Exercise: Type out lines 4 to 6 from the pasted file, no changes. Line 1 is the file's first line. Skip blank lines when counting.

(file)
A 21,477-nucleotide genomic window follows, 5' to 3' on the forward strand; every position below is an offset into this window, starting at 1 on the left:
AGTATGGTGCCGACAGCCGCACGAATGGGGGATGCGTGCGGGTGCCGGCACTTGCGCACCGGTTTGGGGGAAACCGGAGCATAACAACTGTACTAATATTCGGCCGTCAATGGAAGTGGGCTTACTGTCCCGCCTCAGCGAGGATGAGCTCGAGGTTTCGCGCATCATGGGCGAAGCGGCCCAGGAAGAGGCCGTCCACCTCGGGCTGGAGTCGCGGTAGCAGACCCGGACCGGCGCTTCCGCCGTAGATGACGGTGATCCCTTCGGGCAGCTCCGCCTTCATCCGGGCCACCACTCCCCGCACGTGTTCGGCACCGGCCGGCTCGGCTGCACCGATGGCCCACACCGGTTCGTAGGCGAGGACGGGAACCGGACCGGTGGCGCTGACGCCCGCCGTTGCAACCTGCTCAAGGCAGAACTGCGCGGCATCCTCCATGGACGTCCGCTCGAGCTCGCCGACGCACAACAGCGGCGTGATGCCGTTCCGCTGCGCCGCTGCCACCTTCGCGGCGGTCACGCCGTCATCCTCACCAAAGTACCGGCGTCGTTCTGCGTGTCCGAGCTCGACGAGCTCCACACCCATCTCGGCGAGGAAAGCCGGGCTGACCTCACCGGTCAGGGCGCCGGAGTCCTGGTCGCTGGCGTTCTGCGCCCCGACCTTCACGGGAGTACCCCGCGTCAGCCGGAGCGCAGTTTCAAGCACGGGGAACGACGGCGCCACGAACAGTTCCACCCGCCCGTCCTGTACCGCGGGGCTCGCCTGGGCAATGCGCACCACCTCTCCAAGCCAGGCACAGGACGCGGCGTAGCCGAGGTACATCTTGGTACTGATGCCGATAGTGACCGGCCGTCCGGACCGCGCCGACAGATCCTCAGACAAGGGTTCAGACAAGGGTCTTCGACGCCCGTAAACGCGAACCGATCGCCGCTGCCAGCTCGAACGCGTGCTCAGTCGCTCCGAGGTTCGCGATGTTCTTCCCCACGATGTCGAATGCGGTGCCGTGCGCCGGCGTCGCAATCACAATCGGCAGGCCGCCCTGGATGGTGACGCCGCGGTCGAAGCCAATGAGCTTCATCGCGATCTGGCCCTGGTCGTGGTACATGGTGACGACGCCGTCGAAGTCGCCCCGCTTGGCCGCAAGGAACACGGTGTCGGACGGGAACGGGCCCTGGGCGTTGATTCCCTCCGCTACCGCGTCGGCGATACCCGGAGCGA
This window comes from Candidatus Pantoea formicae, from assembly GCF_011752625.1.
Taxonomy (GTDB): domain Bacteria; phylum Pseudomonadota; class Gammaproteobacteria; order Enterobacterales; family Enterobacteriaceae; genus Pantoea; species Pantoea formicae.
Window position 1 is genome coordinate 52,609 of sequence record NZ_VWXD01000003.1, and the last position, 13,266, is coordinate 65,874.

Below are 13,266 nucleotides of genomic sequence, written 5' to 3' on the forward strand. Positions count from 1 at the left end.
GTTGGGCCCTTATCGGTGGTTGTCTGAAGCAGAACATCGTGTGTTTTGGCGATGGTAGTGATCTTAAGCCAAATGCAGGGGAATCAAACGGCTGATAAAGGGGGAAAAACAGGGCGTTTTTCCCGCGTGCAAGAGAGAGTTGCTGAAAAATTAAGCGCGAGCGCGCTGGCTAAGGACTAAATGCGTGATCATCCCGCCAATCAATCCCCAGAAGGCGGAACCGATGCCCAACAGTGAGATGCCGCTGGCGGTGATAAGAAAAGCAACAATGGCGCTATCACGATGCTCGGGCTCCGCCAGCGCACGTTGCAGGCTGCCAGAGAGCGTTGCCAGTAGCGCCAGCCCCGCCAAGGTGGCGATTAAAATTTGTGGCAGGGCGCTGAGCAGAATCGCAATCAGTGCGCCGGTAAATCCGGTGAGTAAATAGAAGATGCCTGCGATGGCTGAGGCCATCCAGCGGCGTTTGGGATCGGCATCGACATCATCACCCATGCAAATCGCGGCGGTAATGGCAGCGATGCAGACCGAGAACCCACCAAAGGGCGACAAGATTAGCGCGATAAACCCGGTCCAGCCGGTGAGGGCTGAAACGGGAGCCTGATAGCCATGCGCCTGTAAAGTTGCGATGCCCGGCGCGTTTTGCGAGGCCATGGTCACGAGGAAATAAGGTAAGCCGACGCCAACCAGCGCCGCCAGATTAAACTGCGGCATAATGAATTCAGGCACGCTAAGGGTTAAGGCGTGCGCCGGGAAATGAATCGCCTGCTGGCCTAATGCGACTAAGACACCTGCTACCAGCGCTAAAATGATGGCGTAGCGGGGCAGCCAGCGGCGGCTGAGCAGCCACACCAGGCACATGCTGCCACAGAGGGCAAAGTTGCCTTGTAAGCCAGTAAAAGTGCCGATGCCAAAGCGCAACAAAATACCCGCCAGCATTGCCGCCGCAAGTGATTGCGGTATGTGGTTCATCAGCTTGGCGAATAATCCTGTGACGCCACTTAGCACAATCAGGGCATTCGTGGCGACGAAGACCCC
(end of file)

Taxonomy (GTDB): domain Bacteria; phylum Pseudomonadota; class Gammaproteobacteria; order Enterobacterales; family Enterobacteriaceae; genus Pantoea; species Pantoea formicae.
Window position 1 is genome coordinate 52,609 of sequence record NZ_VWXD01000003.1, and the last position, 13,266, is coordinate 65,874.

Below are 13,266 nucleotides of genomic sequence, written 5' to 3' on the forward strand. Positions count from 1 at the left end.